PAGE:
Rather than using a buy one, get one free promotion to turnover product, encourage customers to send one to a friend to try. In such a deal, be more explicit with messaging so that a buyer can share their experiences with others rather than get a great deal for only themselves. Encourage the second item to be sent to someone else as gift in your company’s purchase flow. Most people don’t think about such a deal this way; nudge them a bit to do so through messaging.
Ship an order as a gift: This functionality comes in handy for ecommerce, but this functionality can offer dual purpose—it’s another way to share an experience with a friend. Promote some items in your store as shippable as a gift, even if the item is sold in the offline store. Sometimes, people don’t buy gifts to ship from a regular store because they don’t think this is possible. Help them clearly see that possibility. You may see an increase in sales due to that offer.
The B2B version: encourage a company to let a pilot program for your product or service run in a second location or sister company. A type of gift.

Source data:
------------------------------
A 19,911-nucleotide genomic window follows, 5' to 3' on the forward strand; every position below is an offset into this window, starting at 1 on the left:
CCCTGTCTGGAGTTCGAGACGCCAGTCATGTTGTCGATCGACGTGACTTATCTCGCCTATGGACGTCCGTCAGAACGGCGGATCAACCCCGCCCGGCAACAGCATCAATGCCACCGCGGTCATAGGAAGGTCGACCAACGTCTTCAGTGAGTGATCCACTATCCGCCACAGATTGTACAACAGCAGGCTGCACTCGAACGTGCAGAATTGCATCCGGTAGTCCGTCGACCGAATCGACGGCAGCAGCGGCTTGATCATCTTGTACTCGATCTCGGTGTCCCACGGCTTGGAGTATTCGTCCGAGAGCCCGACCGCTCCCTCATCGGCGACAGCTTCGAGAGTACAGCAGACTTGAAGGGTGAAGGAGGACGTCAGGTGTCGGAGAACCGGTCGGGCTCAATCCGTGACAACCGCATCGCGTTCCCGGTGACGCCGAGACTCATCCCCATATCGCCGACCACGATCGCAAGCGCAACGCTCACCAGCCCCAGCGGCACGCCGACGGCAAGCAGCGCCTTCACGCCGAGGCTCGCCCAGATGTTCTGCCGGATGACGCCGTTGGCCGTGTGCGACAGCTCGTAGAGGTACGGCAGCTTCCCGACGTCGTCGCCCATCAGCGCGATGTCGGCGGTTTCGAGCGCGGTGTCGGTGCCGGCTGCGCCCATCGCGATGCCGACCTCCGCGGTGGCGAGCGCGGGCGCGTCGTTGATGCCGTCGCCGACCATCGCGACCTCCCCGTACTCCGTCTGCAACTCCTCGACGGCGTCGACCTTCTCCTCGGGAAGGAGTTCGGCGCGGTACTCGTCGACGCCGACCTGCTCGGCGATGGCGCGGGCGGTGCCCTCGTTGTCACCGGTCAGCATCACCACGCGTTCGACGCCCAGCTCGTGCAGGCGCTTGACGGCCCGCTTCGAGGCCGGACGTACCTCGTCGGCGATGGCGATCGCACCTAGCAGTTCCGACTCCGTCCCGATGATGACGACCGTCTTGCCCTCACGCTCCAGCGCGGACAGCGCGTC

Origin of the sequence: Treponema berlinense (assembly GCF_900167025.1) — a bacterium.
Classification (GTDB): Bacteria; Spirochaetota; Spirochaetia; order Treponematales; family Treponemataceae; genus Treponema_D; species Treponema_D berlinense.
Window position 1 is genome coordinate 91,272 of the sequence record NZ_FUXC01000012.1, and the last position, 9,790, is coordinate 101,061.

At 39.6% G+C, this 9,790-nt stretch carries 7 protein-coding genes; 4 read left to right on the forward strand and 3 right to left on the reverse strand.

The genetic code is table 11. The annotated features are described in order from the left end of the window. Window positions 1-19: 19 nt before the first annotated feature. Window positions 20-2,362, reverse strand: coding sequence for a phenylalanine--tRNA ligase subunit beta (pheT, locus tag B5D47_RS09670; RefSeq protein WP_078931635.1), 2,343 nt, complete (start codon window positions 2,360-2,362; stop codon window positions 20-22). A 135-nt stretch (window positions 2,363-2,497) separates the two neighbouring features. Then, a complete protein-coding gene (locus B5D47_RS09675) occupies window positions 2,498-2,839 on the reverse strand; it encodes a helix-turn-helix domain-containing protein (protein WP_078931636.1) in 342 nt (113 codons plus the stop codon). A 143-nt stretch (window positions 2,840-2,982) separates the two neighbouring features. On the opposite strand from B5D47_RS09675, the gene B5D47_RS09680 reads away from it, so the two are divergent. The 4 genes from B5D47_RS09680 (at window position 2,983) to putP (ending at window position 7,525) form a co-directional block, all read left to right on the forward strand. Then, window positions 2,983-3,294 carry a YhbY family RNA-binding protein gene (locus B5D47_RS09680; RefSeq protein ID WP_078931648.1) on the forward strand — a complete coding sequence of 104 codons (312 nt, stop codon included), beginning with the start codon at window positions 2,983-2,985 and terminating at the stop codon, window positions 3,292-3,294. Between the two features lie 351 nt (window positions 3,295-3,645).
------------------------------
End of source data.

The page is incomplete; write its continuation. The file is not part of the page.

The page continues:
Referral: this is a more traditional measurement of loyalty—encouraging a customer to share your company’s or product’s name and information with their friend who has a similar problem that needs to be solved. Not only does it validate that your company has the right solution for them, but it allows your customers to spread the word about your company. Provide an easy way to do this along the customer journey.
Writing a review: one may think that this is an activity to help the company, but the review is a way to share an experience with many people through storytelling. Make this process easy by making access obvious and training or guiding customers to create great reviews by using pointed questions. Encourage not just written stories, but stories in video. That’s the best way to capture emotion.